Brandon & I decided to walk down the aisle together, so doing a first look felt like a nice idea. This is the same spot where we took our first photo together, a little trail behind our now shared home.
“You looked so happy. I’ve never seen you that happy before.” – my brother-in-law. He was not wrong.
Because we walked down the aisle together (more on that later!), we waited outside the church for the ceremony before ours to finish. We got to hug our guests and welcome them to our wedding before anyone walked inside. It was magical and perfect for us.
Our altar servers: one of Brandon’s youth ministry teammates (Peter), one of the teens involved at our parish (Chris), and a kid I’ve come to love as a little brother (Judah).
Our parents walked down the aisle ahead of us & Brandon’s two brothers & friend (from when they were four!) were his groomsmen & best man. The best man is the mutual friend that introduced us 7 years ago at Aldergrove Fair Days (which I don’t remember…) because I was going to university with him!
My niblings were part of the children’s parade. The oldest flower girls were champs, the littlest got distracted by a pew, and the boys’ job was to lead us into the church (one was sick so he stayed with mom). How CUTE are they!???
You can see the distracted flower girl to our left hehe.
The Catholic Church teaches that the bride & groom are equals entering marriage, so we entered the church together as a sign of the mutual responsibilities, rights, and privileges that marriage give each of us. Essentially we escorted each other down the aisle, as opposed to being escorted by our parents. Not to be confused with “giving the bride away” which is not what the Church ever teaches, as the key to giving yourself in marriage is your freedom to do so. The bride (& groom!) can be escorted down the aisle by anyone, but it’s the cultural custom to have the father do so (and I’ve heard a beautiful explanation of this being an example of God as Father escorting her to meet her groom!).
We chose people who had spoken truth over both of us to do the Old & New Testament readings: my brother, Jason, and our friend, Jake.
Fr. Lawrence, who I had some integral-to-my-Alberta-move chats with & who is Brandon’s current spiritual director, was our celebrant for the mass. We love him & his “liturgy is life” mentality. What a gift to have a priest who recognizes the magnitude of mass!
Married, right after our vows! We chose to do a hymn of praise immediately following the part where we actually got married, one of our favourites from our times spent in adoration: Holy God We Praise Thy Name.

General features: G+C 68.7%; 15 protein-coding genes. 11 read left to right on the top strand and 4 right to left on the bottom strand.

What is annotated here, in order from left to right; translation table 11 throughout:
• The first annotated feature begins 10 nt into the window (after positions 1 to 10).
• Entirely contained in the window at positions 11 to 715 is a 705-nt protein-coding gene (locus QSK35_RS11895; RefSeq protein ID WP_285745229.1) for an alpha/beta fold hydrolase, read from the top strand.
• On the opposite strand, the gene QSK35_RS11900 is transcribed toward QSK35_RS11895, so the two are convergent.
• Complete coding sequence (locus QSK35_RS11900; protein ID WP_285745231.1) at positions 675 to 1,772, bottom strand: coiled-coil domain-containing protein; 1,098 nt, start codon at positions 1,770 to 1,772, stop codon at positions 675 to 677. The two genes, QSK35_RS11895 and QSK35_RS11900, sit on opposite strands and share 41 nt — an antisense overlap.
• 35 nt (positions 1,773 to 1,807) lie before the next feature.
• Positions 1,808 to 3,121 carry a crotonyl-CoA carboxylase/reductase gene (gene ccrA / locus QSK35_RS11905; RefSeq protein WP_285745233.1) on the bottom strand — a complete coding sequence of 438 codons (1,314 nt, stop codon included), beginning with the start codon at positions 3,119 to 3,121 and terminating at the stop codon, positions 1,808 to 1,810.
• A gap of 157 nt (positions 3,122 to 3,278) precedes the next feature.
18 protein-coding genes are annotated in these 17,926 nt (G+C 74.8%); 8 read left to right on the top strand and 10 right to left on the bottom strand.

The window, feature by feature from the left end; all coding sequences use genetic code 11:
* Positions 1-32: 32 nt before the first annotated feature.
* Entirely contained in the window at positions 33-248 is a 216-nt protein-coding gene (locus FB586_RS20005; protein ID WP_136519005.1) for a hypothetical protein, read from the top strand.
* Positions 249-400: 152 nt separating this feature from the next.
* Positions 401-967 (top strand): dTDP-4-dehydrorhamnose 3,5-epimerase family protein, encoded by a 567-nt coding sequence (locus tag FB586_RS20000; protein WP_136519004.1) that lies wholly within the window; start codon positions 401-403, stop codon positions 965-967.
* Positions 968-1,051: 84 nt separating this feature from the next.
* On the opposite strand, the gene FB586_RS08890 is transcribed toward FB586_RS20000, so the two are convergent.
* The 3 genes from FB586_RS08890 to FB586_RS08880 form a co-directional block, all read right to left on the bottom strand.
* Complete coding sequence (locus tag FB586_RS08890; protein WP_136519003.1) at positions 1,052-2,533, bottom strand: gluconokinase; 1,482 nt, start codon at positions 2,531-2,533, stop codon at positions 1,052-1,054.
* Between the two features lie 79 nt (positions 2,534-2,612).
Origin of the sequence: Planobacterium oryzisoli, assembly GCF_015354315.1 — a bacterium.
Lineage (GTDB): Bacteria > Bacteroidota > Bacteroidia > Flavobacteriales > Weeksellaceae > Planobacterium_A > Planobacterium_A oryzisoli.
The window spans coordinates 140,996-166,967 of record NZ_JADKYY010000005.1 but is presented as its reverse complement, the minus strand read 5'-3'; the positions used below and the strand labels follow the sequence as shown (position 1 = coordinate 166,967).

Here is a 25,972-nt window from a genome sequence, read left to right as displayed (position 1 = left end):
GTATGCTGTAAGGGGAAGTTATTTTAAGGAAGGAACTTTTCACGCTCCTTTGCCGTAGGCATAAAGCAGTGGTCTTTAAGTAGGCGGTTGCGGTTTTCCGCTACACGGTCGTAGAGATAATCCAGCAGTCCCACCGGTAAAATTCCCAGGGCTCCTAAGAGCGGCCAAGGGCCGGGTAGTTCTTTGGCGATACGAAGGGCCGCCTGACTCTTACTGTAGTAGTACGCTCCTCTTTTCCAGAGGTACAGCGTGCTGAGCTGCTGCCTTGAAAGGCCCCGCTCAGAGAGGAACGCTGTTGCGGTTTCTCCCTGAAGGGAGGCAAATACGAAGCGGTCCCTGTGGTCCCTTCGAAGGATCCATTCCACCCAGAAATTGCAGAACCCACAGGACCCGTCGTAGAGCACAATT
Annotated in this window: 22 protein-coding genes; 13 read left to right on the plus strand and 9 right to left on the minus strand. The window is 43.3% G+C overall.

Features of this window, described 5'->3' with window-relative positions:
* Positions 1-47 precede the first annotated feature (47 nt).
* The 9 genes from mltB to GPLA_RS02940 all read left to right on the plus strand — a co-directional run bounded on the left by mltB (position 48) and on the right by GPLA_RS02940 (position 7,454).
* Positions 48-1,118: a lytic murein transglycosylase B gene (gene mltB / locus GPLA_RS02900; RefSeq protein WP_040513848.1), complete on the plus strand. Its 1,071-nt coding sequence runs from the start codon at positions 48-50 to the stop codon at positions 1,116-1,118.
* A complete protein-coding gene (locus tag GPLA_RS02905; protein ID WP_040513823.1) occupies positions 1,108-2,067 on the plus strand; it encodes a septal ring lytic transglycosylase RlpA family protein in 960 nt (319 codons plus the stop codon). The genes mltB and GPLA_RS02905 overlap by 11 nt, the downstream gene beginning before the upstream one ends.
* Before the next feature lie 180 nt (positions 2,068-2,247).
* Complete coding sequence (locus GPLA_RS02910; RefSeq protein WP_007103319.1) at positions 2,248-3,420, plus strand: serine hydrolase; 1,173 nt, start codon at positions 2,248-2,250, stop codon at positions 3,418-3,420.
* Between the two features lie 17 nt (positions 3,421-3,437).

My dear Heather, a friend/mentor/peace-bringer in my life, praying for us (as she does!) by reading the intentions.
We asked the spouses (& kids) of our wedding party to sit with them in the front row so they could experience the ceremony together. They’ve been huge supports for us as families and it felt fitting to have them all there.
Yes, that is a snail.
My bouquet had three saints who found us on it:
St. Joseph, our parish’s namesake. A strong, youthful, virile, chaste earthly father to Jesus. Reading World’s First Love by Fulton Sheen absolutely sealed the deal on our love for him. This medal is one I bought at St. Joseph’s Oratory in Montreal in 2015 “for someone special, whoever that ends up being.” I thought it’d be a gift for a friend – I gave it to Brandon a few months ago.
Mary, the one Brandon asked me about before we were even dating. She followed us around and prompted us to read that Fulton Sheen book in the first place. The medal of Mary is my mum’s.
St. Dymphna, patron of mental illness. She’s rallying for Brandon & I up in heaven, I just know it!
The best MCs. Jesse & Kathleen have been pillars of truth in my life and it’s because of the dinner they invited Brandon to when he first joined our parish (and before they moved to Ontario!) that he decided he wanted to get to know me more.
The one-bobby-pin-bun made an appearance because it was waaaaarm (even after the thunderstorm the night before) and I’m honestly so glad it did.
Before smartphones were a thing I made Emma a book of cartoons/memes/etc to show her while she had blood work done once because she had a big issue with needles. That was 8 years ago. She kept it. Insert tears.
Our first dance song was performed live by Jesse & Kathleen: the Ed Sheeran & Beyonce version of “Perfect.” After one particular line from Kathleen (the one Beyonce belts near the end of this version), Brandon whispered, “Nailed it.” in my ear. Honestly, it was INCREDIBLE.
The benches were lovingly made as gifts by Brandon’s brother. One is now on our deck & one is in our living room. They’re beautiful & I’m so glad we’re going to have them for a long, long time.
And the LIGHTS! Meticulously strung by Brandon & Gord, making all my dreams come true.
We had already decided not to do a cake cutting, but our wedding day was also Brandon’s birthday! So his mum (now mine, too!) made a cake for him!
What a day. Just the best. Absolutely perfect. Couldn’t have asked for better. Praise the Lord! We’re married!